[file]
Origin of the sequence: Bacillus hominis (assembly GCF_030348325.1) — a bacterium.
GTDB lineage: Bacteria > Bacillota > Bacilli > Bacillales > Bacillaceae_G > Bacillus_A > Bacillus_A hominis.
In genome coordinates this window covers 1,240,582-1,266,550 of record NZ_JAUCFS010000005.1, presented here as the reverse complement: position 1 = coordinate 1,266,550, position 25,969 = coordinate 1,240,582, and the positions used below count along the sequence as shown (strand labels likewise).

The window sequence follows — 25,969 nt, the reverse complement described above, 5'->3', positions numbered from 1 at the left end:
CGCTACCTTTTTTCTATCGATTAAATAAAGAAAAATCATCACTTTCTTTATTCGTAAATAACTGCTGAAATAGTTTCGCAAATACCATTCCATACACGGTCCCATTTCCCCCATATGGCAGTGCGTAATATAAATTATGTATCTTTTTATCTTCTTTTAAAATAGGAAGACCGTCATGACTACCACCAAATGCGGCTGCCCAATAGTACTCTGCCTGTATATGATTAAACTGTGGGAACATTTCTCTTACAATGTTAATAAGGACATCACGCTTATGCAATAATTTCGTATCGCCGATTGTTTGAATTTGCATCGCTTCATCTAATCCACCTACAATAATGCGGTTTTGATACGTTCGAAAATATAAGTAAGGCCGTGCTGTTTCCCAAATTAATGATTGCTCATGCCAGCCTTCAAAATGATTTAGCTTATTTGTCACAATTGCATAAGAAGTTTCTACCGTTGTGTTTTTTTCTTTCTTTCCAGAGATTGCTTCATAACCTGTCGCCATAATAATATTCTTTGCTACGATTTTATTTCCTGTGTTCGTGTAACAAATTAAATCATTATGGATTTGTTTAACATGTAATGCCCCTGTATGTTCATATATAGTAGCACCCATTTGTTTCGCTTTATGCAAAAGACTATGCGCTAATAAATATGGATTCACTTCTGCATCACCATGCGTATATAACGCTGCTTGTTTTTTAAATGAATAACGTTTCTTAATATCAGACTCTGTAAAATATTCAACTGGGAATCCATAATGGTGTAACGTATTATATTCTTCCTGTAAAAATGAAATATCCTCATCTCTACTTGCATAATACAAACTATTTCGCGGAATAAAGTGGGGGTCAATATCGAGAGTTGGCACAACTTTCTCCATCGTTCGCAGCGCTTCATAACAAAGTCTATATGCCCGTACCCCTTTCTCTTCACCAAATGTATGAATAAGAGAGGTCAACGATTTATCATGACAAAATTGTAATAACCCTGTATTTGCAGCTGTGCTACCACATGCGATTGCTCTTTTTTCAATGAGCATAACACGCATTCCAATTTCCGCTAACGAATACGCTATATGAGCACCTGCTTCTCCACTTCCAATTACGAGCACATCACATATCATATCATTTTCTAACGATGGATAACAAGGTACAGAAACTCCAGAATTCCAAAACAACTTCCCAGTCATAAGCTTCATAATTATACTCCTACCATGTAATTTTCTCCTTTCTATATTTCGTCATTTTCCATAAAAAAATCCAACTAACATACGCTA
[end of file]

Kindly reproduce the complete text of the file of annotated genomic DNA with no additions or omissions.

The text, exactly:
Origin of the sequence: Bacillus hominis (assembly GCF_030348325.1) — a bacterium.
GTDB lineage: Bacteria > Bacillota > Bacilli > Bacillales > Bacillaceae_G > Bacillus_A > Bacillus_A hominis.
In genome coordinates this window covers 1,240,582-1,266,550 of record NZ_JAUCFS010000005.1, presented here as the reverse complement: position 1 = coordinate 1,266,550, position 25,969 = coordinate 1,240,582, and the positions used below count along the sequence as shown (strand labels likewise).

The window sequence follows — 25,969 nt, the reverse complement described above, 5'->3', positions numbered from 1 at the left end:
CGCTACCTTTTTTCTATCGATTAAATAAAGAAAAATCATCACTTTCTTTATTCGTAAATAACTGCTGAAATAGTTTCGCAAATACCATTCCATACACGGTCCCATTTCCCCCATATGGCAGTGCGTAATATAAATTATGTATCTTTTTATCTTCTTTTAAAATAGGAAGACCGTCATGACTACCACCAAATGCGGCTGCCCAATAGTACTCTGCCTGTATATGATTAAACTGTGGGAACATTTCTCTTACAATGTTAATAAGGACATCACGCTTATGCAATAATTTCGTATCGCCGATTGTTTGAATTTGCATCGCTTCATCTAATCCACCTACAATAATGCGGTTTTGATACGTTCGAAAATATAAGTAAGGCCGTGCTGTTTCCCAAATTAATGATTGCTCATGCCAGCCTTCAAAATGATTTAGCTTATTTGTCACAATTGCATAAGAAGTTTCTACCGTTGTGTTTTTTTCTTTCTTTCCAGAGATTGCTTCATAACCTGTCGCCATAATAATATTCTTTGCTACGATTTTATTTCCTGTGTTCGTGTAACAAATTAAATCATTATGGATTTGTTTAACATGTAATGCCCCTGTATGTTCATATATAGTAGCACCCATTTGTTTCGCTTTATGCAAAAGACTATGCGCTAATAAATATGGATTCACTTCTGCATCACCATGCGTATATAACGCTGCTTGTTTTTTAAATGAATAACGTTTCTTAATATCAGACTCTGTAAAATATTCAACTGGGAATCCATAATGGTGTAACGTATTATATTCTTCCTGTAAAAATGAAATATCCTCATCTCTACTTGCATAATACAAACTATTTCGCGGAATAAAGTGGGGGTCAATATCGAGAGTTGGCACAACTTTCTCCATCGTTCGCAGCGCTTCATAACAAAGTCTATATGCCCGTACCCCTTTCTCTTCACCAAATGTATGAATAAGAGAGGTCAACGATTTATCATGACAAAATTGTAATAACCCTGTATTTGCAGCTGTGCTACCACATGCGATTGCTCTTTTTTCAATGAGCATAACACGCATTCCAATTTCCGCTAACGAATACGCTATATGAGCACCTGCTTCTCCACTTCCAATTACGAGCACATCACATATCATATCATTTTCTAACGATGGATAACAAGGTACAGAAACTCCAGAATTCCAAAACAACTTCCCAGTCATAAGCTTCATAATTATACTCCTACCATGTAATTTTCTCCTTTCTATATTTCGTCATTTTCCATAAAAAAATCCAACTAACATACGCTA